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An Interview with Ace Jordan, Director of Silent Retreat

by Mike Haberfelner

January 2016

Films directed by Ace Jordan on (re)Search my Trash


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Your new movie Silent Retreat - in a few words, what is it about?


Silent Retreat is a psychological horror film that throws several horror sub-genres into a blender and makes one delicious smoothie.


How did the project fall together in the first place, and how did you happen upon the film's story by Heather Smith and Taryn Stenberg - and what was your collaboration with them like?


I met Taryn at a time where I was shopping a teen slasher script. I had just begun doing professional production work assisting a local cinematographer and I really wanted to make my own feature films. My screenwriting advisor, who ironically had the same name as the serial killer in my slasher script, advised me to develop a niche so that they could better sell me as a writer. He said I should stick with horror. I knew that my slasher script was probably a bit too expensive for a first film and I knew I needed to come up with something that had a small cast and only one or two locations. Around this time I met Taryn and asked her to have dinner with me at the Olive Garden. Big Spender. She told me that she wrote an unproduced short screenplay called ďShatteredĒ with her best friend from high school, Heather. The timing was perfect, it had all the raw ingredients I needed. The only problem was the script only had about 30 pages so Taryn and I discussed some ideas and she began working on a longer version that was 50 plus pages. From there, I took those 50 pages and expanded it to a 100 page screenplay that went through many drafts. It was a semi-finalist at Screamfest LA. Once I secured the beautiful lakeside cabin in Big Bear, I re-wrote the script again to specifically fit that location. I then asked Heather to review the script who had some notes, some of which were incorporated into the final draft of the screenplay. It was a long process.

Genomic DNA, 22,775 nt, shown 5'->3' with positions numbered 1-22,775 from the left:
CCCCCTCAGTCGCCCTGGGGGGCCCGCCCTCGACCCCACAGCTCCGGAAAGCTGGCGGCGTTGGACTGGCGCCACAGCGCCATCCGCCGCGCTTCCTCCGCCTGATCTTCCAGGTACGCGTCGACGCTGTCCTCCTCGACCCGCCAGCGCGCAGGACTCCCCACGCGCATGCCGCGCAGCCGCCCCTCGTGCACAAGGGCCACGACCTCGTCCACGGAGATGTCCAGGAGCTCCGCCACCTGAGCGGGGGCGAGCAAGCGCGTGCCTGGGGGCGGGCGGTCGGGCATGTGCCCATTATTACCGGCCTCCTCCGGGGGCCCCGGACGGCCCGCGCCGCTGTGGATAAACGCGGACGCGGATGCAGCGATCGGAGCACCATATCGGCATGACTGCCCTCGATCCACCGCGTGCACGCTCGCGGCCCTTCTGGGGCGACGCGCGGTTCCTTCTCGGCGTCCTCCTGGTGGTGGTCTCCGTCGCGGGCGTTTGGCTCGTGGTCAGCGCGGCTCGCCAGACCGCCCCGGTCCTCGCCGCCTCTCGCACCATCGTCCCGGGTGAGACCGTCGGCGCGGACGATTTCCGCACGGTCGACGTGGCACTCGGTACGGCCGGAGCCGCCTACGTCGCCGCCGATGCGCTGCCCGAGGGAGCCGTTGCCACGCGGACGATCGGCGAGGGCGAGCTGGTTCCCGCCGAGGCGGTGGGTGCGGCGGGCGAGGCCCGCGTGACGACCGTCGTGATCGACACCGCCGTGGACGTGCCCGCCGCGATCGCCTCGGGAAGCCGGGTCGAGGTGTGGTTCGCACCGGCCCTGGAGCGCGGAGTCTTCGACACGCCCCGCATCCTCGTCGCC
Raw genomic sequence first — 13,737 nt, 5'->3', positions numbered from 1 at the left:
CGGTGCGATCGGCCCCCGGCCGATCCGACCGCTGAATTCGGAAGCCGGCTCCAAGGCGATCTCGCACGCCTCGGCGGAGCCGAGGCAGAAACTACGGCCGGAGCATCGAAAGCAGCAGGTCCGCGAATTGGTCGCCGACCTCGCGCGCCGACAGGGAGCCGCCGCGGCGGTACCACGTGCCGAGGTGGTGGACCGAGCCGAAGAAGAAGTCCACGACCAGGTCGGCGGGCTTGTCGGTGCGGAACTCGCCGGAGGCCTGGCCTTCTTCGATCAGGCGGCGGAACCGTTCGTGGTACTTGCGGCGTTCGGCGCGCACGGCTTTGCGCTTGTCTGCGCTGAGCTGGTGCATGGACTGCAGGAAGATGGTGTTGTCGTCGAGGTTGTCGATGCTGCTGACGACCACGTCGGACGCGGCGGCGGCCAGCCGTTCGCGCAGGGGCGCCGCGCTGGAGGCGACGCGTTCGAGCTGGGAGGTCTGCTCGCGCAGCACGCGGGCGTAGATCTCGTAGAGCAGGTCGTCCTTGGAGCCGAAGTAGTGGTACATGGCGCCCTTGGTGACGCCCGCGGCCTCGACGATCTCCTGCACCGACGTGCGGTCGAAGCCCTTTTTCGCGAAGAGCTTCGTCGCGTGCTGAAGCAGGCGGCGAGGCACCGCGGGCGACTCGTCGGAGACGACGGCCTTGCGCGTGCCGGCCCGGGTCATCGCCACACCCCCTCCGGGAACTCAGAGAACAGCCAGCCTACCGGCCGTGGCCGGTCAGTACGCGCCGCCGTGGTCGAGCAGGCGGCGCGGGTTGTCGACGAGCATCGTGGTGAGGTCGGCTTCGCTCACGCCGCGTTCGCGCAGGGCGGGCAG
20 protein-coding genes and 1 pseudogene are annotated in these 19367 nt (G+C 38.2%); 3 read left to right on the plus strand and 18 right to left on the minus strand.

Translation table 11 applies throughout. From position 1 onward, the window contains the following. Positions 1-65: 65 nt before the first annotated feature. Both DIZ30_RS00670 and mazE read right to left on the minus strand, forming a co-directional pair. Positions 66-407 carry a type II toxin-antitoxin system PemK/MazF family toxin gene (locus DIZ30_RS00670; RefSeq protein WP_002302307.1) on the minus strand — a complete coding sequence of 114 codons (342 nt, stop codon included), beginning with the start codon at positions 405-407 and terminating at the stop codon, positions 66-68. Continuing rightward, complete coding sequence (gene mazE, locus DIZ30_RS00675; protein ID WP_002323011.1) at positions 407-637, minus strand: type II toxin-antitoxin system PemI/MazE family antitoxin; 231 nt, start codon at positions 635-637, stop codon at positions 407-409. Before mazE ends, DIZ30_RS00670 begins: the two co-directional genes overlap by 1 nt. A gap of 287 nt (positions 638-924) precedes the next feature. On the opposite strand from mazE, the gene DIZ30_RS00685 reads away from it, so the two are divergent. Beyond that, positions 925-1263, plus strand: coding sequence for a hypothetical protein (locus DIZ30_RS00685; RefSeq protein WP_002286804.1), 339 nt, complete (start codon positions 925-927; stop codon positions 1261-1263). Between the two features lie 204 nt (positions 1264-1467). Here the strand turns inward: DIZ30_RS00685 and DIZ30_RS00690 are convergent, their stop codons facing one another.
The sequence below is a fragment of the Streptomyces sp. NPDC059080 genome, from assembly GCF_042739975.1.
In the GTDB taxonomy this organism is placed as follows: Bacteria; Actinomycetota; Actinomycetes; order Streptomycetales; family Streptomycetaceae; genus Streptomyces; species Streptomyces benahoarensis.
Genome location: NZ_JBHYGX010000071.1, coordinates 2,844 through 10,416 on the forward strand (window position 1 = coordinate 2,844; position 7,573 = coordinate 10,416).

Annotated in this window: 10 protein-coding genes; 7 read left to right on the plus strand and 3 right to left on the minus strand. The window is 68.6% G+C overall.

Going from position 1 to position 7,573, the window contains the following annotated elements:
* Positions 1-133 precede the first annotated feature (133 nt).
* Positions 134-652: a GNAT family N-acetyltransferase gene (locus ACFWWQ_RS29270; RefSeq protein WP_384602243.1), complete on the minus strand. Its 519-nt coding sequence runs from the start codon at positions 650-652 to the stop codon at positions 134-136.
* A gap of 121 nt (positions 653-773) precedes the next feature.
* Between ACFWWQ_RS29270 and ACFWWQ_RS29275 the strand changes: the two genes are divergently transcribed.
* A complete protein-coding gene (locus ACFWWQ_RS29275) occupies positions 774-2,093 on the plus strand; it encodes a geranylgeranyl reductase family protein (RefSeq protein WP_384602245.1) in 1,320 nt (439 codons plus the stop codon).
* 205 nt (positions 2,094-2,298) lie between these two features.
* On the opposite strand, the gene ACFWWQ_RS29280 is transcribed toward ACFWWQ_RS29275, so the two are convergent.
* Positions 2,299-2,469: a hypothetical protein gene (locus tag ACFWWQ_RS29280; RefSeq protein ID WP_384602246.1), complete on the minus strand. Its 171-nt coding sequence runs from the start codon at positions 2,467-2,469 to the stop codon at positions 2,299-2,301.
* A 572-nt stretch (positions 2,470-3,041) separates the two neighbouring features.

What were your sources of inspiration when scripting Silent Retreat - and any personal workplace "bonding" experiences you can relate your movie to?


Iíve never really been on one of these ďbondingĒ retreats but I did once have a friendly boss like Dale and some of the dialogue is taken directly from things people have said at various jobs. Thereís a directorís commentary on the DVD where I discuss my inspiration for making the film in greater detail.


As Silent Retreat has both its terrifying and funny bits, do talk about your movie's approach to both horror and comedy for a bit!


Someone once told me that horror and comedy are basically the same. In comedy, you set up the joke. In horror, you set up the scare. Itís difficult for me to differentiate the two. I try to keep the mood very playful on set because I believe it stimulates creativity. Making a movie is very, very hard work so I try to make it as fun as possible. With the comedy scenes, we tried our best to carry over the mood on set and capture it on camera. Thereís a making of documentary that will be released soon if youíd like to know more about this process. With the horror scenes, thatís on the actors to make that believable. Itís not easy. Theyíre doing all the work, I just try to guide them in the right direction.


What can you tell us about your overall directorial approach to your story at hand?